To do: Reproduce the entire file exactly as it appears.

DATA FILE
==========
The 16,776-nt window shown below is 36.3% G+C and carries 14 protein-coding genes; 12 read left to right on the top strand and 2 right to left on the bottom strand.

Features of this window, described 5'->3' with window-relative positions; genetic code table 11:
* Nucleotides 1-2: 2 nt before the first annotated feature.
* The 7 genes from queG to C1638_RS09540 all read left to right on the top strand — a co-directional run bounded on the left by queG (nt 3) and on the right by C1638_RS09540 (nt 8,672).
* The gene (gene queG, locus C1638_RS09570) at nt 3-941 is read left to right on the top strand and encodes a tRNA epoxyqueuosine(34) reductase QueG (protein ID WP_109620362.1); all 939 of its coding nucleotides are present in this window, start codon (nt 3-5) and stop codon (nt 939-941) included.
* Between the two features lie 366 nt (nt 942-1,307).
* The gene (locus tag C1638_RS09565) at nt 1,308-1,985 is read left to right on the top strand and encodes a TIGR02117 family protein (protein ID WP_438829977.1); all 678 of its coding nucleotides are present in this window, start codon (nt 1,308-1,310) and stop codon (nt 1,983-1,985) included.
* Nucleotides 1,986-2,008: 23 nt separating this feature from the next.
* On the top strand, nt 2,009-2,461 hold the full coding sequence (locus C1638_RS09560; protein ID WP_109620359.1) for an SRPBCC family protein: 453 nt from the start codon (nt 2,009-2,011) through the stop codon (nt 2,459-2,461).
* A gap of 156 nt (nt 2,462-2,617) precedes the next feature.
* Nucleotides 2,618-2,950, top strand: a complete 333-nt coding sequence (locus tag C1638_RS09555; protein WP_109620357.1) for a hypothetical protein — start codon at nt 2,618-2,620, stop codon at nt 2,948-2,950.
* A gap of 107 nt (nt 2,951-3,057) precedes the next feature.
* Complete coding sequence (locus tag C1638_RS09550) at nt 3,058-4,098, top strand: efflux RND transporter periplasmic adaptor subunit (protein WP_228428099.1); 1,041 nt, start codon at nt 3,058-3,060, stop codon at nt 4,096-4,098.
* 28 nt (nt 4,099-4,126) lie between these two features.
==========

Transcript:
The 16,776-nt window shown below is 36.3% G+C and carries 14 protein-coding genes; 12 read left to right on the top strand and 2 right to left on the bottom strand.

Features of this window, described 5'->3' with window-relative positions; genetic code table 11:
* Nucleotides 1-2: 2 nt before the first annotated feature.
* The 7 genes from queG to C1638_RS09540 all read left to right on the top strand — a co-directional run bounded on the left by queG (nt 3) and on the right by C1638_RS09540 (nt 8,672).
* The gene (gene queG, locus C1638_RS09570) at nt 3-941 is read left to right on the top strand and encodes a tRNA epoxyqueuosine(34) reductase QueG (protein ID WP_109620362.1); all 939 of its coding nucleotides are present in this window, start codon (nt 3-5) and stop codon (nt 939-941) included.
* Between the two features lie 366 nt (nt 942-1,307).
* The gene (locus tag C1638_RS09565) at nt 1,308-1,985 is read left to right on the top strand and encodes a TIGR02117 family protein (protein ID WP_438829977.1); all 678 of its coding nucleotides are present in this window, start codon (nt 1,308-1,310) and stop codon (nt 1,983-1,985) included.
* Nucleotides 1,986-2,008: 23 nt separating this feature from the next.
* On the top strand, nt 2,009-2,461 hold the full coding sequence (locus C1638_RS09560; protein ID WP_109620359.1) for an SRPBCC family protein: 453 nt from the start codon (nt 2,009-2,011) through the stop codon (nt 2,459-2,461).
* A gap of 156 nt (nt 2,462-2,617) precedes the next feature.
* Nucleotides 2,618-2,950, top strand: a complete 333-nt coding sequence (locus tag C1638_RS09555; protein WP_109620357.1) for a hypothetical protein — start codon at nt 2,618-2,620, stop codon at nt 2,948-2,950.
* A gap of 107 nt (nt 2,951-3,057) precedes the next feature.
* Complete coding sequence (locus tag C1638_RS09550) at nt 3,058-4,098, top strand: efflux RND transporter periplasmic adaptor subunit (protein WP_228428099.1); 1,041 nt, start codon at nt 3,058-3,060, stop codon at nt 4,096-4,098.
* 28 nt (nt 4,099-4,126) lie between these two features.